The private sector has a big stake in decisions by schools to expand drug testing.
Reilly, 47, qualifies for the job by way of his spring election as chairman of the Drug and Alcohol Testing Industry Association, a 1,200-member group representing the $6-billion-a-year drug-testing industry that's scoring public policy touchdowns in Washington.
In the halls of government, DATIA is pushing acceptance of random student drug testing, drug-free workplace programs and alternative drug-testing methods that check hair, saliva and sweat as opposed to urine.
In Florida, Reilly represents the industry on a panel created by the Florida Office of Drug Control that's coming up with recommendations on promoting drug-free workplaces. To encourage employers to test workers for drugs, Florida requires that insurance companies give a 5% discount on workers' compensation insurance to companies that test, implement and maintain a drug-free workplace. A bill signed into Florida law in June requires that insurance carriers notify businesses of the discount.
The Florida Office of Drug Control sees workplace testing as a key way to reduce adult drug use. The number of businesses participating in Florida's drug-free workplace program has increased dramatically in the last five years, from 7,006 in 1999 to 12,297 in 2004. Panel advisers like Reilly hope to help the state encourage more of Florida's 250,000 eligible businesses to participate in the drug-free workplace program.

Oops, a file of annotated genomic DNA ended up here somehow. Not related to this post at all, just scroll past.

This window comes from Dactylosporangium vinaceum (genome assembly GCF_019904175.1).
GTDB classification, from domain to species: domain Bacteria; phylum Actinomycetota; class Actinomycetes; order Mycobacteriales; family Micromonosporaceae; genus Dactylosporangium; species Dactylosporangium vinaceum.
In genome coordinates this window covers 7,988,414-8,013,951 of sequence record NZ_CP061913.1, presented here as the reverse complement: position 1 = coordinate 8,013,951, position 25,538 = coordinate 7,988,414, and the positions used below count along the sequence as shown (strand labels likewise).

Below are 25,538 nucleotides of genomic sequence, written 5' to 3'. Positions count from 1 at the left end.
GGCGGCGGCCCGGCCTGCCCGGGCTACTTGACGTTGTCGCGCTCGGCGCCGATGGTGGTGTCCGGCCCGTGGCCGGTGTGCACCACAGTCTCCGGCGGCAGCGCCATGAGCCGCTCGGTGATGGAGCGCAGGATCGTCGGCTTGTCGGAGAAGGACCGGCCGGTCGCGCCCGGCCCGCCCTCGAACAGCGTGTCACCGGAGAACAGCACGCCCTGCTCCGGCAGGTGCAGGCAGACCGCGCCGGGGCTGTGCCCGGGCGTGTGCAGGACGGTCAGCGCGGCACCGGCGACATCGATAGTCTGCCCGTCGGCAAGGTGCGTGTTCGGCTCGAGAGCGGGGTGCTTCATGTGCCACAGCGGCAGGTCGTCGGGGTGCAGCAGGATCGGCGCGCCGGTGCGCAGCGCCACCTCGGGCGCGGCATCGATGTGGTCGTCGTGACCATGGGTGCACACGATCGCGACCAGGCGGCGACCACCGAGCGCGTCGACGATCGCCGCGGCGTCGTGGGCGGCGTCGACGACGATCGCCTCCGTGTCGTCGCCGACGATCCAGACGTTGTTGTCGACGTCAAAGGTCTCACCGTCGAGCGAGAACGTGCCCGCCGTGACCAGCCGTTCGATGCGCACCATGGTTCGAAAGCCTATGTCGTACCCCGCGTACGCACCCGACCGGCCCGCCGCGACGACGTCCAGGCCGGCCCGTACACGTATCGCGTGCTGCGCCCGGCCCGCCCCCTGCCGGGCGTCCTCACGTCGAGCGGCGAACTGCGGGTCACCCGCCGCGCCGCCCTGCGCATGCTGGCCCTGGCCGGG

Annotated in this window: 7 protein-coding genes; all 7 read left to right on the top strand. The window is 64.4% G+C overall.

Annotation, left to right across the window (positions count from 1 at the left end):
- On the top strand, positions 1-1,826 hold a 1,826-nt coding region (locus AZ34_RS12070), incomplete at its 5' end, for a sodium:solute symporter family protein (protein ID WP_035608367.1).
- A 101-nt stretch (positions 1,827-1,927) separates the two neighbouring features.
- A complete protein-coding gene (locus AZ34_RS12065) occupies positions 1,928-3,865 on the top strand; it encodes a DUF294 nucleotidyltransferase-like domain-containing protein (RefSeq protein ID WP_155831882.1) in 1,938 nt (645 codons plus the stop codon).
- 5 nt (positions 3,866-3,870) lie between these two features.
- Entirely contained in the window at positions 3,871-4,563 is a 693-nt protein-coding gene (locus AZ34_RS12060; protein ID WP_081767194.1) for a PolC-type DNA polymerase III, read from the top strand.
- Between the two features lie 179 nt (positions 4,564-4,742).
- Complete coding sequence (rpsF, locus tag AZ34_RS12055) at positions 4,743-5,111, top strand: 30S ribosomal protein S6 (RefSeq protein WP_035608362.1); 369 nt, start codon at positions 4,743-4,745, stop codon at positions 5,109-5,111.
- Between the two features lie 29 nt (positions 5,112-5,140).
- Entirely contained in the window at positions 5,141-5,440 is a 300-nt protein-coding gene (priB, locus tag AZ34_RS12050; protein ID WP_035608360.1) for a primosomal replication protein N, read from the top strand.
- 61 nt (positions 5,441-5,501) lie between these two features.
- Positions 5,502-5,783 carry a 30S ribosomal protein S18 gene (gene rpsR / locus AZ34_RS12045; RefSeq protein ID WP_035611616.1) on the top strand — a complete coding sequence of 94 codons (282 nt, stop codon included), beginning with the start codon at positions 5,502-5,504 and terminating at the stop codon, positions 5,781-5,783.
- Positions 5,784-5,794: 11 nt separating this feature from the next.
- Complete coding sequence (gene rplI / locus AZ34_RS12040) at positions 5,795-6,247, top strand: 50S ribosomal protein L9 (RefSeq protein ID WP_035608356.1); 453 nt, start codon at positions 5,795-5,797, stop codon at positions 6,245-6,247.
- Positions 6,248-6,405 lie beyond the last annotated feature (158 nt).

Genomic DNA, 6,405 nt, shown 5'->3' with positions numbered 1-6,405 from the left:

Reilly has focused his own company, Florida Drug Screening, on marketing to small businesses, which he sees as a big untapped market for the testing industry. The strategy has worked. Reilly, 47, says his testing consulting business has grown from $100,000 in sales in 1997 to more than $2 million this year. His company helps set up and coordinate 75,000 drug tests a year.
Reilly, a Manhattanite who moved to Florida in 1981, got into the drug-testing industry after operating restaurants and bars and later working as a consultant to the alcoholic beverage industry. He is passionate about decreasing drug abuse. "It's touched my life, and I think it touches almost everyone," he says.
To critics, Reilly says employer background checks are a bigger invasion of privacy than drug tests. "People have a right to make sure employees aren't going to jeopardize their business or other employees," Reilly says. "Drug testing is a great deterrent. Some people are on the edge. They might be a casual user, and that can lead to an addiction."